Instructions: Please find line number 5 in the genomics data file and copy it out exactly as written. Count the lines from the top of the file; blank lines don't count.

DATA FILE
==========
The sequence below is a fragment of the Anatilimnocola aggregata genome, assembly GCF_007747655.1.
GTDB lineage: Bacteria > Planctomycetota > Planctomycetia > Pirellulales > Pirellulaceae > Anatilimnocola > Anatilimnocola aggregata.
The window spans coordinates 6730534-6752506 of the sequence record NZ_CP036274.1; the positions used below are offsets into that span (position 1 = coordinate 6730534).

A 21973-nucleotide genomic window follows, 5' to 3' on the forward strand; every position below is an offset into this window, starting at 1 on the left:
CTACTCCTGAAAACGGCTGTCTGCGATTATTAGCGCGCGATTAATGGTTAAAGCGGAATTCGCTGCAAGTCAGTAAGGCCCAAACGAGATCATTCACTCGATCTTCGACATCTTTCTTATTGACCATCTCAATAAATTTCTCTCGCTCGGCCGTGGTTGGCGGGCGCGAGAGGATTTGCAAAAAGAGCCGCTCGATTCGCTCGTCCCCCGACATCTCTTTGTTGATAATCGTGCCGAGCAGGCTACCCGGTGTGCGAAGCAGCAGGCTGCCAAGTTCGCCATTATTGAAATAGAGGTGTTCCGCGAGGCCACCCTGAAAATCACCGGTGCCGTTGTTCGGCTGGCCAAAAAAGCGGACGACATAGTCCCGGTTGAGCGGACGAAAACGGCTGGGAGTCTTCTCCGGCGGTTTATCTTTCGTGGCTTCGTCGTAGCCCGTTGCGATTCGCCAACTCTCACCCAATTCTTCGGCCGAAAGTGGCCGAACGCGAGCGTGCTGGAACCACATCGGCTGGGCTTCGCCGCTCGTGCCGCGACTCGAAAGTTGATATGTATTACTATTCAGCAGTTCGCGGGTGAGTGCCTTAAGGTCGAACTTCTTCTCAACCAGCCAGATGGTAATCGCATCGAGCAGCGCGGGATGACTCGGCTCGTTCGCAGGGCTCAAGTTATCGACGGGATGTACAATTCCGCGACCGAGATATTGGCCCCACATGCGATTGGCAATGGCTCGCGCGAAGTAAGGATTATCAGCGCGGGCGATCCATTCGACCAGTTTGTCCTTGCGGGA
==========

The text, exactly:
CTACTCCTGAAAACGGCTGTCTGCGATTATTAGCGCGCGATTAATGGTTAAAGCGGAATTCGCTGCAAGTCAGTAAGGCCCAAACGAGATCATTCACTCGATCTTCGACATCTTTCTTATTGACCATCTCAATAAATTTCTCTCGCTCGGCCGTGGTTGGCGGGCGCGAGAGGATTTGCAAAAAGAGCCGCTCGATTCGCTCGTCCCCCGACATCTCTTTGTTGATAATCGTGCCGAGCAGGCTACCCGGTGTGCGAAGCAGCAGGCTGCCAAGTTCGCCATTATTGAAATAGAGGTGTTCCGCGAGGCCACCCTGAAAATCACCGGTGCCGTTGTTCGGCTGGCCAAAAAAGCGGACGACATAGTCCCGGTTGAGCGGACGAAAACGGCTGGGAGTCTTCTCCGGCGGTTTATCTTTCGTGGCTTCGTCGTAGCCCGTTGCGATTCGCCAACTCTCACCCAATTCTTCGGCCGAAAGTGGCCGAACGCGAGCGTGCTGGAACCACATCGGCTGGGCTTCGCCGCTCGTGCCGCGACTCGAAAGTTGATATGTATTACTATTCAGCAGTTCGCGGGTGAGTGCCTTAAGGTCGAACTTCTTCTCAACCAGCCAGATGGTAATCGCATCGAGCAGCGCGGGATGACTCGGCTCGTTCGCAGGGCTCAAGTTATCGACGGGATGTACAATTCCGCGACCGAGATATTGGCCCCACATGCGATTGGCAATGGCTCGCGCGAAGTAAGGATTATCAGCGCGGGCGATCCATTCGACCAGTTTGTCCTTGCGGGA